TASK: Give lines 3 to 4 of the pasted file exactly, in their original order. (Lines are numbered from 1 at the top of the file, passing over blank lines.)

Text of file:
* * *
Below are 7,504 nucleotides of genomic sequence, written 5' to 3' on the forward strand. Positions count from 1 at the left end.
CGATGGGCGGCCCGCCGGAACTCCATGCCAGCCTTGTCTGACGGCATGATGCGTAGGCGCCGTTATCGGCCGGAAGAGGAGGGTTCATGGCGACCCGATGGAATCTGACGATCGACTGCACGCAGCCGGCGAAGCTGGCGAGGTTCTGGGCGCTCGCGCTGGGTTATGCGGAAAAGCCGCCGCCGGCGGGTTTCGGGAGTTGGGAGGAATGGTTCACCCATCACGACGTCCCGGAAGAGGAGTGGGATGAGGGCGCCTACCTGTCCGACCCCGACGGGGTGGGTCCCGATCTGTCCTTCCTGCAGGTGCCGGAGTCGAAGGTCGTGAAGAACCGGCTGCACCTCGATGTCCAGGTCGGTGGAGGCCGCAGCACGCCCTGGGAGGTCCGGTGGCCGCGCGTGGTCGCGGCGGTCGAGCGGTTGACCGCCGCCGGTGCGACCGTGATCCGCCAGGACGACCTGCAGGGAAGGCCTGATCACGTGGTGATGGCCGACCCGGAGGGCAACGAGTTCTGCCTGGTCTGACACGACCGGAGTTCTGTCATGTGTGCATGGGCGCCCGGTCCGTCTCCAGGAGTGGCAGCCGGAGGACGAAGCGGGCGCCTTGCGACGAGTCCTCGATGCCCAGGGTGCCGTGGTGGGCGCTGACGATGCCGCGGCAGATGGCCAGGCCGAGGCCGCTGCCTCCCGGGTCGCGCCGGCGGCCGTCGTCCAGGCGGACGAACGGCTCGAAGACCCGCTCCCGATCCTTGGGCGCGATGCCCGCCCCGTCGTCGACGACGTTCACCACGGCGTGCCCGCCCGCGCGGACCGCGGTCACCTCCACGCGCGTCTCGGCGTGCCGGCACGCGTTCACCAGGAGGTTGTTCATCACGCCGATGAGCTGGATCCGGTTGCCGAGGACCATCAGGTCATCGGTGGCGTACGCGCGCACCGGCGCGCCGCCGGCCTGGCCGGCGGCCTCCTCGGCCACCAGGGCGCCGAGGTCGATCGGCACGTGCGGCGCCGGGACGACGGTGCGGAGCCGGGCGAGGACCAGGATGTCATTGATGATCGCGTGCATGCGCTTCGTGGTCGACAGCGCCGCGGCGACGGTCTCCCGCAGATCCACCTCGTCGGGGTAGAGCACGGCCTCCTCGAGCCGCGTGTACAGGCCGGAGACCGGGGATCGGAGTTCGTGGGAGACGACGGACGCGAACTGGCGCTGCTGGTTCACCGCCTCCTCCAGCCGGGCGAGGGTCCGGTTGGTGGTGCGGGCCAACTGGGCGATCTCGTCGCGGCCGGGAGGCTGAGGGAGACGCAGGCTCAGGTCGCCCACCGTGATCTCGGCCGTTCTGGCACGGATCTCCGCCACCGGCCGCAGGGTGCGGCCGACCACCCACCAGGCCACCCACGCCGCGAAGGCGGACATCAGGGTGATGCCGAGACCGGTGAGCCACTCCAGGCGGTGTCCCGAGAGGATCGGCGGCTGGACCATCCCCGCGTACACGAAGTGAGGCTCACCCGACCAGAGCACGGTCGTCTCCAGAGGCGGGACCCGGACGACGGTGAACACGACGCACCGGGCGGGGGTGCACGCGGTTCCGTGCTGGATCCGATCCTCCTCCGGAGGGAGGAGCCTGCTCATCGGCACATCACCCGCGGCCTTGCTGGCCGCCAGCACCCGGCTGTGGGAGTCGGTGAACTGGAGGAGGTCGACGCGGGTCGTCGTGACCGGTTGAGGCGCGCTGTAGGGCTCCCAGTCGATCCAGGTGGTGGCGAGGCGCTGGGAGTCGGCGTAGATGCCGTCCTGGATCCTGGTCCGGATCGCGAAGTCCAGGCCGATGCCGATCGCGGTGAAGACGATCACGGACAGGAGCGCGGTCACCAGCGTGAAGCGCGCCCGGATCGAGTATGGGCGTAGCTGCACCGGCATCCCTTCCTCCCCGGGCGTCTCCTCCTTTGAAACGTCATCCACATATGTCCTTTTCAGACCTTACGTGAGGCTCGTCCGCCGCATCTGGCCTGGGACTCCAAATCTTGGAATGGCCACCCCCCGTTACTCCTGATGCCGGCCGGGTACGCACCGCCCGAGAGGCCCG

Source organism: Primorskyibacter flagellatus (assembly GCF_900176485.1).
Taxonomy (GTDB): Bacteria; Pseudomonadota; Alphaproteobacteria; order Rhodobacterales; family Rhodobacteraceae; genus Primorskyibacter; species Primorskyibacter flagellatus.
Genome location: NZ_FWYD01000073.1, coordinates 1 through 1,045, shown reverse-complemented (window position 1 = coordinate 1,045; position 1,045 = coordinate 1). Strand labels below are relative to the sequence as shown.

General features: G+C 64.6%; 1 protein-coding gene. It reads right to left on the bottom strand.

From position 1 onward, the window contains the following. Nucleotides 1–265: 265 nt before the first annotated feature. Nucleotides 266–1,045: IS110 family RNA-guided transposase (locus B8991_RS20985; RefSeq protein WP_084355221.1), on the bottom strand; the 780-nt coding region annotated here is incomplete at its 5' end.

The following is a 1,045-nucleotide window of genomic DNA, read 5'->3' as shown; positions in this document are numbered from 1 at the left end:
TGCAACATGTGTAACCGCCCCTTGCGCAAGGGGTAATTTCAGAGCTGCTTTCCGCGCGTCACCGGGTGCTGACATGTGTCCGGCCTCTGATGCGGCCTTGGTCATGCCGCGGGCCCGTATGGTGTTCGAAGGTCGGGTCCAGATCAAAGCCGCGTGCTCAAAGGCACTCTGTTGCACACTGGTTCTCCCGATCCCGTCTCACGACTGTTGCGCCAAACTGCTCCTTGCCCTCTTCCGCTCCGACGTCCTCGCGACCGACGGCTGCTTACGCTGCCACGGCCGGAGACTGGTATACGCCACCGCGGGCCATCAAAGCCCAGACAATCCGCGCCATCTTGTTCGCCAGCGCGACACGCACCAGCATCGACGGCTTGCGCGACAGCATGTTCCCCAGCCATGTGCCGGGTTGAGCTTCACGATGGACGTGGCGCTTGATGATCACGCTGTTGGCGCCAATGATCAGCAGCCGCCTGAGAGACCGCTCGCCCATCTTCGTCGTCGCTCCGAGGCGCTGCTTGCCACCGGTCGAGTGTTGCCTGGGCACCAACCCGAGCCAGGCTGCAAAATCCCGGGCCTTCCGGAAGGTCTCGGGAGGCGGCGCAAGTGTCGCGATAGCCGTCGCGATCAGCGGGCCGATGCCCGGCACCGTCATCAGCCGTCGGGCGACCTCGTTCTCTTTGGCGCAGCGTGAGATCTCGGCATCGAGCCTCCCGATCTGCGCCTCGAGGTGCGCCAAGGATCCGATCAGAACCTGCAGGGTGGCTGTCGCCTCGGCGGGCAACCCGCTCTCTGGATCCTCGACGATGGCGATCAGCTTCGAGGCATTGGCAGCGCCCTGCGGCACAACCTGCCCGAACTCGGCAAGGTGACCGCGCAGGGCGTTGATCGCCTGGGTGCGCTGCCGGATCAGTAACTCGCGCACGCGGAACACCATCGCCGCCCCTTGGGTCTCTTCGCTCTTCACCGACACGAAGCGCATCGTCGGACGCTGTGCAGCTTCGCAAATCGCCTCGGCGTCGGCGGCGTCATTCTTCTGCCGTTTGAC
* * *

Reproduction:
Source organism: Primorskyibacter flagellatus (assembly GCF_900176485.1).
Taxonomy (GTDB): Bacteria; Pseudomonadota; Alphaproteobacteria; order Rhodobacterales; family Rhodobacteraceae; genus Primorskyibacter; species Primorskyibacter flagellatus.